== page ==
With the opening line of Silver Sparrow, “My father, James Witherspoon, is a bigamist,” author Tayari Jones unveils a breathtaking story about a man’s deception, a family’s complicity, and two teenage girls caught in the middle.
Set in a middle-class neighborhood in Atlanta in the 1980s, the novel revolves around James Witherspoon’s two families—the public one and the secret one. When the daughters from each family meet and form a friendship, only one of them knows they are sisters. It is a relationship destined to explode when secrets are revealed and illusions shattered. As Jones explores the backstories of her rich yet flawed characters—the father, the two mothers, the grandmother, and the uncle—she also reveals the joy, as well as the destruction, they brought to one another’s lives.
Pages: 352 (Hardcover)
Rating: 7 out of 10
Source: Checked out from the library
A few weeks ago, I got an email about the next meeting of the Professor and Partner book club. I was excited to find out that I would be in town and made plans to attend. I had not heard about Silver Sparrow by Tayari Jones, but was intrigued by the description. Since things were so crazy here in MA with trying to prepare for the upcoming baby arrival and nesting while waiting to get back into our house, I was not sure how much time I would have to read. Fortunately, things aligned well. The book was available from the library and the story went quickly, so I was able to finish over a long weekend.
Overall, I was glad to be able to be lost in the story. However, I found it very disturbing and sad. I wanted more positive resolution. It was especially hard to read about the unhealthy sexual relationships of many of the characters. At the book club meeting last night, we also discussed how sad it was that both daughters were in unhealthy sexual relationships. the patterns established by their mother's were being repeated in the girls. I also had trouble with the father who did not seem to be a very good catch, but had two great women who cared deeply for him.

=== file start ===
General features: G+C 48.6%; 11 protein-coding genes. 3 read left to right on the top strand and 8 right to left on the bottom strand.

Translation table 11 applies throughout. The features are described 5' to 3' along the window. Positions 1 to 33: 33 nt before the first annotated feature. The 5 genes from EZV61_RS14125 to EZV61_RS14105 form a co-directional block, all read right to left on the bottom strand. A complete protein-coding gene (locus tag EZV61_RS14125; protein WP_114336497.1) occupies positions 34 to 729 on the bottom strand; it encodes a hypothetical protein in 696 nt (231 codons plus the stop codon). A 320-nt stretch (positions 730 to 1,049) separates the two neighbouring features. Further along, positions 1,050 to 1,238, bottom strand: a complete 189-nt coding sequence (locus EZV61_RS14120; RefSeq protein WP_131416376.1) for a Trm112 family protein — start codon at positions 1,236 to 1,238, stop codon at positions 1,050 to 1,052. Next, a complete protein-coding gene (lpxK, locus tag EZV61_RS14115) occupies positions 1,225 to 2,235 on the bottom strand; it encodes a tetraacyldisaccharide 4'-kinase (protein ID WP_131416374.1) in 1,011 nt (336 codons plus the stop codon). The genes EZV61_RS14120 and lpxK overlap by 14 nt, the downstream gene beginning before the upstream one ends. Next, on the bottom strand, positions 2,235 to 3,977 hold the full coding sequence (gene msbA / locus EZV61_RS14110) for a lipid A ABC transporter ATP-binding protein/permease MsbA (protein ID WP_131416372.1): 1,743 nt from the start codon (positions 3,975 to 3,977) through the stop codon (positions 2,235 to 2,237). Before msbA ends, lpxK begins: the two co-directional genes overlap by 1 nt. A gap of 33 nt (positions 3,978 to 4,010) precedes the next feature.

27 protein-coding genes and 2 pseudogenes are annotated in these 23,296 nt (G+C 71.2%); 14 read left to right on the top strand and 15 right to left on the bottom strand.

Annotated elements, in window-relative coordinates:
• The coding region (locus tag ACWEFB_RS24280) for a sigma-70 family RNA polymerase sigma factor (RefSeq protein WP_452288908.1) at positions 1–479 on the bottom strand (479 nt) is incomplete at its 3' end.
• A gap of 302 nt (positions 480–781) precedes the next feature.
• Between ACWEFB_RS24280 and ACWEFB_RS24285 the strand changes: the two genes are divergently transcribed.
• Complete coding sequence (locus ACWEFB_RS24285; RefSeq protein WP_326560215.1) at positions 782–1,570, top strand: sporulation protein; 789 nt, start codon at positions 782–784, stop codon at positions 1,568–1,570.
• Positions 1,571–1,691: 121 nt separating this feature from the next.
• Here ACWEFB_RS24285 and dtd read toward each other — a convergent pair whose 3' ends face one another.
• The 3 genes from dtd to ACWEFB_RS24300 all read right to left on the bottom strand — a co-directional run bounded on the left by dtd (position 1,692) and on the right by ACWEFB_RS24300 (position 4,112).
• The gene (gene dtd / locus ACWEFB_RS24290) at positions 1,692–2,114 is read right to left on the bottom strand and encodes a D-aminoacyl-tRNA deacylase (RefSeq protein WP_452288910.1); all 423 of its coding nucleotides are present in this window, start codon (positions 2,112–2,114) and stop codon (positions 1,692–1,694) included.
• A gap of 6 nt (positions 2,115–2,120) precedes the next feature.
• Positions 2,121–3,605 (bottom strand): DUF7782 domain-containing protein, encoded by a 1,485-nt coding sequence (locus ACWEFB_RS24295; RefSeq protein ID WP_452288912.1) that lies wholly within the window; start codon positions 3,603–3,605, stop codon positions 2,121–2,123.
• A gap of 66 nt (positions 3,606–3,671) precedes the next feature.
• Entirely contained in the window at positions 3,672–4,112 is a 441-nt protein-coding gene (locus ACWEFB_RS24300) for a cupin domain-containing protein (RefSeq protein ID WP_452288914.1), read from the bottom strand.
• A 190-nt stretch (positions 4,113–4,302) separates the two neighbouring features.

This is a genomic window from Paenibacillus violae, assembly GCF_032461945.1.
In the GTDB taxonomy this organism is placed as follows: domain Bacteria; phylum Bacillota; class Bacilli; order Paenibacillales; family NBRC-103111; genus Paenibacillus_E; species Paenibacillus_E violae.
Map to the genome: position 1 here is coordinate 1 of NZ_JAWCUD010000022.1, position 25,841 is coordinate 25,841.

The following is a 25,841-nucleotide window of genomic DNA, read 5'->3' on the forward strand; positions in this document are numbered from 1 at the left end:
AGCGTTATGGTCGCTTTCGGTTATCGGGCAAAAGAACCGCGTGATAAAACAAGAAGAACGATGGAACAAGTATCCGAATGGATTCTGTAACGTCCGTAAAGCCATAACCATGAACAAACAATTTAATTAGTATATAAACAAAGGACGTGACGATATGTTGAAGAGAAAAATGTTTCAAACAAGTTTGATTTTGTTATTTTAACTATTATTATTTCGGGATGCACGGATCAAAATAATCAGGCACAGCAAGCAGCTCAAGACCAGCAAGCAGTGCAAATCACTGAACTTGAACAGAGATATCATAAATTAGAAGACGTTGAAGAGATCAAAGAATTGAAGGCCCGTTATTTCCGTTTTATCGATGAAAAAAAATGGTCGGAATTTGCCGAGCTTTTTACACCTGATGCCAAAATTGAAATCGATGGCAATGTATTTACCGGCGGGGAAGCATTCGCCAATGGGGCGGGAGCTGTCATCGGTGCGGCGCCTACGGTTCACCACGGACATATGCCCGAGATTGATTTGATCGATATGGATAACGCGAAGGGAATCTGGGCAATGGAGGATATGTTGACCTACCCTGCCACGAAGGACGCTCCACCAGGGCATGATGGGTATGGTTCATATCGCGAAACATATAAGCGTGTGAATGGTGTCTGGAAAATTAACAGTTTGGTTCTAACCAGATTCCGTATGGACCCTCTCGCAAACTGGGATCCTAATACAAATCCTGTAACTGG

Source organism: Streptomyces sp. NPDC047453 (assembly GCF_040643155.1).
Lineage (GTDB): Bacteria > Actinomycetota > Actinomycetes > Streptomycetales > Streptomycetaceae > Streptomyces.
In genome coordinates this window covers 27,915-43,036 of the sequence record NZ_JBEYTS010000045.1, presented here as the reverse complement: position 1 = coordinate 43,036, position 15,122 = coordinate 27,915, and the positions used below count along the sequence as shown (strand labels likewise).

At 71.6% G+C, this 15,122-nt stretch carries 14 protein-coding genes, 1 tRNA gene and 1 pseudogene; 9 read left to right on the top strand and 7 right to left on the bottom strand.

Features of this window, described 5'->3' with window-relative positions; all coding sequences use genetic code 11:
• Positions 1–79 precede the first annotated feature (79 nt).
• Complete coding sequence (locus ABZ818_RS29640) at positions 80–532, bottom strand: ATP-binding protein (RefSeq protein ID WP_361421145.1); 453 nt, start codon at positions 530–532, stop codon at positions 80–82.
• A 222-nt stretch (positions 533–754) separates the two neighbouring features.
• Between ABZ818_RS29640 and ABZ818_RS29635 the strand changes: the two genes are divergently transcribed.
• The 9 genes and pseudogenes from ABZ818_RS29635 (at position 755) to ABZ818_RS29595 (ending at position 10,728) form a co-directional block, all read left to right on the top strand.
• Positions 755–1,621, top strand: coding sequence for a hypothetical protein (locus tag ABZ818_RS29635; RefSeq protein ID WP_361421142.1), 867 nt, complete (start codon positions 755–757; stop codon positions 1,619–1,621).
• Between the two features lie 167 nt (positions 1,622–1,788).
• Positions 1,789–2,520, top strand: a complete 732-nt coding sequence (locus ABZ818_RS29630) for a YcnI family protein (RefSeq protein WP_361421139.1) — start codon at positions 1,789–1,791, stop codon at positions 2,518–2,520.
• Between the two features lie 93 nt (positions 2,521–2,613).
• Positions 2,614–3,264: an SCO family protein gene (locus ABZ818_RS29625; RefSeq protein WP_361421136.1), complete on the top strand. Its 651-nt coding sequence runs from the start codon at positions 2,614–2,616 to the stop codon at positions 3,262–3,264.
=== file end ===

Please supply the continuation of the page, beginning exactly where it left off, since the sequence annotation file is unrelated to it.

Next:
I felt the most bad for the daughters. Dana was constantly trying to get her father's full attention and had orders to stay away from her father's other family. However, it seemed that she was always stuck with her dad's leftovers. Chaurisse had no idea that her father had another family, but wanted a friend. When she got a friend, it ended up destroying her family. By the end of the book, I felt sad that the two sisters had not been able to reconcile. With all the complications that occurred between their moms and their dad, it seemed like too great a divide to cross.
I was also confused by Raleigh's character. He seemed to have a lot of integrity, but ended up following and supporting James. I wanted either one of the women to end up with Raleigh or him to find a good partner and leave James behind.
Overall, I think the story is about two girls trying to find their way in a messy world. The odds were stacked against both of them. However, I was still hoping for a more positive outcome.